Daryl A. Rosenbaum, MD, assistant professor and director of the sports medicine fellowship at Wake Forest University School of Medicine, has been working as a volunteer physician with the US Soccer Federation since July 2003. He took some time to speak with us about his experiences.How did you start working with the organization?
I wish I could say it was because I was one of the greatest doctors in the world. Truthfully, my brother became an equipment manager with the US Soccer Federation, traveling with various teams. He’s the one who let me know that they have doctors who could get involved as well. My brother put me in touch with the director of sports medicine for US Soccer, and we talked a few times. I traveled to Charleston, SC to meet one of the teams my brother was traveling with and met some of the administrative staff of US Soccer. They decided to give me a chance to go on a trip. Now, I’m the team physician, and it’s not an official title or position because I’m a volunteer.With how many teams have you actually traveled overseas?
I’ve made six trips; three with the under-17 men’s national team, one with the under-15 boy’s national team, and two with the under-21 women’s national team.Are you usually the only physician that travels with the team?
There’s one physician for each team that travels with them. We also work with an athletic trainer who’s a healthcare provider, and we work together to help take care of the team. We take care of not only the athletes, but as the team physician I’m responsible for the health of the staff .How many times on average are you consulted when you’re overseas with the team?
It can vary, but it tends to be a few times a day. When you’re traveling and living with the team, you don’t have set office hours. You’re available whenever somebody needs you. I’ll be consulted for two or three injuries per trip, but I also am asked questions about general health, nutrition, and past medical issues that an athlete has had, among other things. My role is to see key injuries and act as a health counselor. I am available to the team all the time; people are asking me questions on the bus and at dinner, as well as set times in the training room.Medically speaking, what injuries or illnesses have you encountered with any of the players during your time as a volunteer physician?
Fortunately, I haven’t encountered any serious emergencies. We had to manage a significant concussion, [ultimately] taking the athlete to the emergency room for some tests and observations. I’ve taken some athletes for x-rays of twisted ankles and other similar injuries. Of course there’s the typical illnesses people may acquire while traveling like traveler’s diarrhea, sleep problems, jetlag, colds, and illnesses.How long do you plan on continuing as a volunteer physician?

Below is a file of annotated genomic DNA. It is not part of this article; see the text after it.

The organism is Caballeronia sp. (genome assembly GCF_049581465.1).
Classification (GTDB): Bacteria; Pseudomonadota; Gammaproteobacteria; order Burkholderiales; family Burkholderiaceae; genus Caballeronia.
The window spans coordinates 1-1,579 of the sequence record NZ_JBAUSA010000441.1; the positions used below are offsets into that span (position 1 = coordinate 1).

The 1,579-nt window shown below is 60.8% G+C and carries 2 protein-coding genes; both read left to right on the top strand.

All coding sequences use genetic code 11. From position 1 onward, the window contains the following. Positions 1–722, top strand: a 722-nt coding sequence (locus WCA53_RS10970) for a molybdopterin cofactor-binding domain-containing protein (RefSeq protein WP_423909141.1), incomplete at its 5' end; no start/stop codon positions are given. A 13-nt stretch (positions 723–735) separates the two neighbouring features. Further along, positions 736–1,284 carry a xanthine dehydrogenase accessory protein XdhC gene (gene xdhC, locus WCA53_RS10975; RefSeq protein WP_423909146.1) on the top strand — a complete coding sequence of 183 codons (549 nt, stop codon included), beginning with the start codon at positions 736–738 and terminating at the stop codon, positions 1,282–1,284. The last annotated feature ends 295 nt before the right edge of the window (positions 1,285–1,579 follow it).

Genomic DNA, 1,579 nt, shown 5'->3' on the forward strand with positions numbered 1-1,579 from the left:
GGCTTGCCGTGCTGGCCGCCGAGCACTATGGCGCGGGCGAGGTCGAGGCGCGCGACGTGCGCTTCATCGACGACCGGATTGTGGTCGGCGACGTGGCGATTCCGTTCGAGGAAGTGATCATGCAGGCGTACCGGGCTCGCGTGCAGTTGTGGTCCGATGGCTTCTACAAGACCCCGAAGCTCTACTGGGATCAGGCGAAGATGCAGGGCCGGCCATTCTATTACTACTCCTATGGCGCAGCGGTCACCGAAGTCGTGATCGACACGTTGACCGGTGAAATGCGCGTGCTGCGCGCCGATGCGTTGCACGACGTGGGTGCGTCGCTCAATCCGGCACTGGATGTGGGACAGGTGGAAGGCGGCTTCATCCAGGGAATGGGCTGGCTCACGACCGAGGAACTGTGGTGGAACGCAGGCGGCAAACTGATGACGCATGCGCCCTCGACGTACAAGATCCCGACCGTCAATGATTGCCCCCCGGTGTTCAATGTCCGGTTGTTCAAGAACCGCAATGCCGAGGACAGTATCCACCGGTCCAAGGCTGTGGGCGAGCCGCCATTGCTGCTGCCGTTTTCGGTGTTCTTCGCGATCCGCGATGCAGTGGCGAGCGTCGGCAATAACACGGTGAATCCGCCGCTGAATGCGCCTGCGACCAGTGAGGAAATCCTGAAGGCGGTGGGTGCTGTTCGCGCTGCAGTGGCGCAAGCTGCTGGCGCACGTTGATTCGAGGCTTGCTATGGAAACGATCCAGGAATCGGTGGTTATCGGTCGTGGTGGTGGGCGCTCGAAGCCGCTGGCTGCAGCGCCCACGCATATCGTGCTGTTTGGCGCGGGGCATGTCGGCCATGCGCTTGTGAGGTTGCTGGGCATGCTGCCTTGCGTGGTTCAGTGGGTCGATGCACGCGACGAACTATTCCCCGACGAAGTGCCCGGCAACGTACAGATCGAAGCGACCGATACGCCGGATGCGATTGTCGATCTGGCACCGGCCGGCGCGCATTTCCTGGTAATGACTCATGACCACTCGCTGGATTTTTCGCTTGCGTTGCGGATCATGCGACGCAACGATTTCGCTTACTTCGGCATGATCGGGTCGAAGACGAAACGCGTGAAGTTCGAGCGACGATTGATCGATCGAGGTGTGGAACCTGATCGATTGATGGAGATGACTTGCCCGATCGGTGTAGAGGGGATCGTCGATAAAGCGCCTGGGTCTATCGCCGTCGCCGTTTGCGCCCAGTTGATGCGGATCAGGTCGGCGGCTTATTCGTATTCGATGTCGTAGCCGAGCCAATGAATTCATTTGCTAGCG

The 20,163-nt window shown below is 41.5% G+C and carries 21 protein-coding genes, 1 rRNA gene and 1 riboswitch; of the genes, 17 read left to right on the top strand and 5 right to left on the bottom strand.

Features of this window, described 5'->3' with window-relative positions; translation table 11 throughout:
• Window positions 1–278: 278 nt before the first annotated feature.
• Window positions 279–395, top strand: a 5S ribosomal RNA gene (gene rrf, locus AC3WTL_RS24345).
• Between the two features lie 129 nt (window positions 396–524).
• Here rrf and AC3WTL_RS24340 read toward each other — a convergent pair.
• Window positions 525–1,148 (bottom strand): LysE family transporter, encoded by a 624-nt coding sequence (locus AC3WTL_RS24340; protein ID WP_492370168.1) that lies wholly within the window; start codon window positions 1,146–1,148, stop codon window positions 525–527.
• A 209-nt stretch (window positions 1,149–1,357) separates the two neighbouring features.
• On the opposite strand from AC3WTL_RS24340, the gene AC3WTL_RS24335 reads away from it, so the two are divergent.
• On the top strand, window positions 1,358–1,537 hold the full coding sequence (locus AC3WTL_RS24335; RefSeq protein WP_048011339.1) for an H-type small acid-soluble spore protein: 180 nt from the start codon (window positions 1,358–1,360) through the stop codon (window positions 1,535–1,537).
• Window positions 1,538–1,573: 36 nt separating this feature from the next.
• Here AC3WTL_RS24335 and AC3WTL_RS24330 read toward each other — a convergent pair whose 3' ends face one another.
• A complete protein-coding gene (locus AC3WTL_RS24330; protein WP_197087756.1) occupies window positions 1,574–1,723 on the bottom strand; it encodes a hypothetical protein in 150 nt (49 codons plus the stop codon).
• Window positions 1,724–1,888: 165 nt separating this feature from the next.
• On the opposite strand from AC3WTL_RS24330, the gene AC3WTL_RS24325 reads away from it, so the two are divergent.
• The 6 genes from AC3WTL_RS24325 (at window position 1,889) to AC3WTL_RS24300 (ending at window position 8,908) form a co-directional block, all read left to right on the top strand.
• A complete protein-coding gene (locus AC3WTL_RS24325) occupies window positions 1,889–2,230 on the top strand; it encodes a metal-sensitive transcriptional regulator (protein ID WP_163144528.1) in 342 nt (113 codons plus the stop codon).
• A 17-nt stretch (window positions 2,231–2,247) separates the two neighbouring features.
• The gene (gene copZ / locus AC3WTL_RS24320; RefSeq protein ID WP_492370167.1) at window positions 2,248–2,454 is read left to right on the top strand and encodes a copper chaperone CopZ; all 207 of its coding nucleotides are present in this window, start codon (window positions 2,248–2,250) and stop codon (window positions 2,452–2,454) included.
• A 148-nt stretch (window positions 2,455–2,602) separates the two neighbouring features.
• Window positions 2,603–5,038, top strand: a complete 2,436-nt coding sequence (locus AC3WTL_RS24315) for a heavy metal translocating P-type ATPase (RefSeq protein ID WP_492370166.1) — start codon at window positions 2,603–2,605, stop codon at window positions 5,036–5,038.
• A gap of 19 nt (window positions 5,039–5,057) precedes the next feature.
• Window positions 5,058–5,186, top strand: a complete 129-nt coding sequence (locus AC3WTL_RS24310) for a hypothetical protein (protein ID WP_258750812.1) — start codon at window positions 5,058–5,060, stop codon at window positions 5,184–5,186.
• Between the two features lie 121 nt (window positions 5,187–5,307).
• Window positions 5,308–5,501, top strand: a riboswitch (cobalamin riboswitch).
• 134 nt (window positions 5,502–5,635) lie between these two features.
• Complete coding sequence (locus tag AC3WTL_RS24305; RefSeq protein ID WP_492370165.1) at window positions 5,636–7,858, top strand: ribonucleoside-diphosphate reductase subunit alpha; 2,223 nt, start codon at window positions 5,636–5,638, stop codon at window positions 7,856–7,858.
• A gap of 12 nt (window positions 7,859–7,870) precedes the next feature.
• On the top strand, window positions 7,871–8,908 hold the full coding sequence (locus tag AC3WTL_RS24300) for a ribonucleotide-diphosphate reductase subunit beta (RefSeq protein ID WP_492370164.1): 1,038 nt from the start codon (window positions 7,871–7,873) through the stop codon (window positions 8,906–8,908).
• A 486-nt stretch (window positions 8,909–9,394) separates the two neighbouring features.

As long as I’m able to practice sports medicine and can balance with my family life and my job, I hope to continue as a volunteer physician.What is your main goal that you hope to achieve working as a volunteer physician?
I feel that this position allows me to, in a small way, help some athletes who are already competing at a very high level achieve some of their dreams. I also enjoy being able to travel and to work with an organization like US Soccer. I am thrilled with where this has taken me. Sure, it would be a dream-come-true to work at a World Cup or another big tournament, but I like the way it fits in with my professional and family lives. It would be hard to ask for more than what I already get to do.How could one of our readers become a volunteer physician for any sport or for any team?
It is surprising how many high schools still don’t have medical coverage on the sidelines at their home football games, let alone for other high-risk sports. Simply ask the athletic director or athletic trainer/first responder at your local school. Most would welcome any type of help that you can offer. Not only is this a nice way to market yourself but, more importantly, it is a great service to the community and just plain fun.Additional Resources